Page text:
GRANDUCIEL: On the early albums, I was definitely wasn’t confident as a writer or a singer. I saw vocals as an accompaniment to the music I was making with my friends. I just wanted to have fun and make art. This is our fifth record, and I’m by no means a master of the craft—writing songs and producing music still doesn’t come easy—but there’s more to sing about. There’s actually something to feel, that I can attempt to translate into music. I don’t think I went into this record focused on that, but I think that’s what drew me to the songs that I ended up choosing. I wouldn’t want to go back to being 23 either. There was a beautiful aimlessness to that time, but I feel such confidence and affirmation in my age.
RUSSELL: So, you just had your first kid. Having a baby doesn’t exactly square with our idea of the rock and roll life, the tour buses and all that. There’s this old notion that you have to be this constantly drunk, ever-suffering, young, wild thing to create art. Having a kid really tethers you, in this incredibly real way, to the earth and to this thing this living thing. How has that been for you.
GRANDUCIEL: We’ve been strangely blessed to be able to be with him constantly for the first 28 months of his life. We must be the first generation to have that for, like 100 years, you know? Artists need to be able to revisit a well of experiences and feelings that they can draw from while still growing as a person. Having a kid definitely grounds me in this way where I don’t have to write about changing diapers, but I have a deeper understanding of the things that inspired me 20 years ago. I’m having a blast with him, it’s the best. I just had no idea.
RUSSELL: I know. You can’t imagine it.
GRANDUCIEL: We haven’t really been on tour at all, so we haven’t figured out what that will be like, but he travels a lot with us. The amount of time we’ve got to spend together, just me and him, I’m so blessed.
RUSSELL: Our generation is kind of the first where dads get to do that, right? I mean, did your dad spend that much time with you?
GRANDUCIEL: No. He owned a clothing store, and I recently asked him, “How long did you take off work when I was born?” He was like, “Six hours. I had to work the next day.”
RUSSELL: That’s just the way it is. These days, I try not to read about the artists I love, because what if you ever meet them? You have nothing to fucking ask, because you know everything! So before this, I knew nothing about you, and I decided to read a teensy bit online. I read about you taking your dad on tour.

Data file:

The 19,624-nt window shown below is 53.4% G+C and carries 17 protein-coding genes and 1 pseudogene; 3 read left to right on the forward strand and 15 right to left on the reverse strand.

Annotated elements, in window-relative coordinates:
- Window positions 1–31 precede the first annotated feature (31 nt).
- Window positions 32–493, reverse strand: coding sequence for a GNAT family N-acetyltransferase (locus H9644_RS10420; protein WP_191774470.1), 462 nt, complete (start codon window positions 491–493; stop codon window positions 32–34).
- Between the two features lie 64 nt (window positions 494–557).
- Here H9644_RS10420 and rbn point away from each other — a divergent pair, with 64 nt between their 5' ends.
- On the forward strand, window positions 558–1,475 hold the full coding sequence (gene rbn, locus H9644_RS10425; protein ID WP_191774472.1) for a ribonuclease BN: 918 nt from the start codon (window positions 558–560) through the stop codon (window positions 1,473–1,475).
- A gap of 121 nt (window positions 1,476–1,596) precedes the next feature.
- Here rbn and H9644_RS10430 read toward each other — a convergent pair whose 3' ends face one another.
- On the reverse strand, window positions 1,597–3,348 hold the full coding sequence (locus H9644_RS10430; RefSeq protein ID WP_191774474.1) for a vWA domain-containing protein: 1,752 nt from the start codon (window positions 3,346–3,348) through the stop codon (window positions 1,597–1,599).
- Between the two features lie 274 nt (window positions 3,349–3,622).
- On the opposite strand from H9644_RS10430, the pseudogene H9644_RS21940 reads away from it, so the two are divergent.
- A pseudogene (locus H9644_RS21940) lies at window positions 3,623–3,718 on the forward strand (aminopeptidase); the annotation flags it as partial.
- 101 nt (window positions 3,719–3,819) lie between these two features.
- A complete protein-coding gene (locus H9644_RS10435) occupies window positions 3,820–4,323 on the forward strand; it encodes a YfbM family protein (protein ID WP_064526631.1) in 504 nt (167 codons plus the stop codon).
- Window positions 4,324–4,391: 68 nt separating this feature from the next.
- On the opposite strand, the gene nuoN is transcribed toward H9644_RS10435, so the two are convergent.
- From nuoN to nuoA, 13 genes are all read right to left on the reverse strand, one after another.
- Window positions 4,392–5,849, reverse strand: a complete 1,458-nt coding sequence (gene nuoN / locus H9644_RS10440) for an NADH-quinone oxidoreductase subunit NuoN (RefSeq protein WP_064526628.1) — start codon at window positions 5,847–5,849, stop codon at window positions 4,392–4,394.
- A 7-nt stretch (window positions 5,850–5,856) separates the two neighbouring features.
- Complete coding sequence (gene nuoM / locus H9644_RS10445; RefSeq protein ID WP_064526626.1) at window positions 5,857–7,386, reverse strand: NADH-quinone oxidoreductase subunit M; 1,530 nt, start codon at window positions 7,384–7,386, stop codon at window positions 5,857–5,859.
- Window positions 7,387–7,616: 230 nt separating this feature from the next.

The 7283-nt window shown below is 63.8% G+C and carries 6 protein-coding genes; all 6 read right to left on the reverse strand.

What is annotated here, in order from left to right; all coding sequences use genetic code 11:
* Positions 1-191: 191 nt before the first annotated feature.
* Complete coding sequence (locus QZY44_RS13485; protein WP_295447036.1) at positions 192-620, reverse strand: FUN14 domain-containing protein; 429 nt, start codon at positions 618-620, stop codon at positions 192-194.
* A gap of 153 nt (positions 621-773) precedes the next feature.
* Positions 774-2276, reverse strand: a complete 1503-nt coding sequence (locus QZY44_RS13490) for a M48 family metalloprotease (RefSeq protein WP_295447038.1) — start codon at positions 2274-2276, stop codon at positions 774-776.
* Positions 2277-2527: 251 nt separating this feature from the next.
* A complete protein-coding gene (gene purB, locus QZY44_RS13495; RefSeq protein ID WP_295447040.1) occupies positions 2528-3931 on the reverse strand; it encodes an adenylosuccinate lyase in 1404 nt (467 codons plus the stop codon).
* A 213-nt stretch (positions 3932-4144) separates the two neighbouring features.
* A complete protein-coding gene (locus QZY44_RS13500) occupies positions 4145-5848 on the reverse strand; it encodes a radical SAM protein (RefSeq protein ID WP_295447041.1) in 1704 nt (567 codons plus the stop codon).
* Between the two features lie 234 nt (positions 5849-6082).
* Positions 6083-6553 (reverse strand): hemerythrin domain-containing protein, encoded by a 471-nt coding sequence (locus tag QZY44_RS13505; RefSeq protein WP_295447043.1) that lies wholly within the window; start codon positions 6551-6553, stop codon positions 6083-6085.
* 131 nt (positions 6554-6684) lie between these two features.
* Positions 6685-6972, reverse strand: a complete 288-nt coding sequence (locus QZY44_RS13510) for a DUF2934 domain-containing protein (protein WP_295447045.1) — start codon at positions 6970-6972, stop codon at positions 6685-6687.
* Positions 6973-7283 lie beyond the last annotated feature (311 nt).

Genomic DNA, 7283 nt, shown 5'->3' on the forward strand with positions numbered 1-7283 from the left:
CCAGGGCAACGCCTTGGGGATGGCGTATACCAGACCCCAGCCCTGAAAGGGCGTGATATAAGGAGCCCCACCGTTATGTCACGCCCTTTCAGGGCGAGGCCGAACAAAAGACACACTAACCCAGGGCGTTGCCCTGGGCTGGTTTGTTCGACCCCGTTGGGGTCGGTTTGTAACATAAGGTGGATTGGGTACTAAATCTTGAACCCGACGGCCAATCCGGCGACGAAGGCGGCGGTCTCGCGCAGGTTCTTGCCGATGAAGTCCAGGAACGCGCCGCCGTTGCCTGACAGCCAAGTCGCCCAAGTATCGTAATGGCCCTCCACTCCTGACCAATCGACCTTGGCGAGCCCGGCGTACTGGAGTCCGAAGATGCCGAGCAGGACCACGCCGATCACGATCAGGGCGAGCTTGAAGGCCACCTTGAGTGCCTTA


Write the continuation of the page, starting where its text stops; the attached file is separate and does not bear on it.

GRANDUCIEL: Yeah, he’s come on tour. He’ll tell my tour manager, “I’m coming to Europe,” and I’m like, “Oh, okay.” In the beginning, we were just in a sprinter van, and he was like the teenage me traveling around Europe at 19. He probably doesn’t even know what country he’s in half the time, just wakes up at some rest stop, buys a croissant and just throws whatever change is in his pocket, in seven different currencies, on the counter. Even at his age, he’s like, “Screw it.” He’s a trooper—he loves the camaraderie, and being surrounded by all the guys who are so kind. He gets a kick out of it.
RUSSELL: Does he have a favorite song of yours?
GRANDUCIEL: His favorite song is “Burning.”
RUSSELL: I mean, what’s not to like.
GRANDUCIEL: He’s in his old age now, and one of the things he loves most is to sit in his back yard in Massachusetts and burn brush. There are a few weekends out of the year when you’re allowed to burn, and he just sits out back and lights it up. My mom will send me photos like, “Dad’s favorite day!” So I realized that that’s probably why he likes that song best. He probably puts it on while he’s burning.
RUSSELL: That’s so good.
GRANDUCIEL: He’ll come visit, and I’ll hear one of our albums playing on his iPad through the door. It’s really great.
RUSSELL: I love that song. I know I keep talking about riding bikes, but that’s kind of all I do, and in Brooklyn I ride my bike with my earphones in—I know it’s really dangerous—but sometimes I can’t resist. have my bike and I know it’s really dangerous, no one listening or reading this should ever ride their bike at night with headphones on, but I do. That song makes me feel like a teenager, where you just want, so purely and badly, and you don’t even know what you want. Is there a city or place that you love to mix an album in?
GRANDUCIEL: The last two were longer projects, where we spent three years mixing each one. Before that, Lost in The Dream was recorded in Philly. I went up to New York and we mixed it in two weeks. That was transformative—like a fever. Every day we felt this heightened sense of creativity. We’d arrive in the studio in the morning with this like ball of clay, and then drive home listening to the mix and being like, “I just can’t believe it.” Now, we just endlessly tweak for six to eight months, and it’s always in a state of sounding finished, but you’re just fine tuning it until that one tweak that makes it go from sounding like ten songs to sounding like a record. Lost in The Dream took two weeks, and I’d never had something come together that that quickly, before that or since.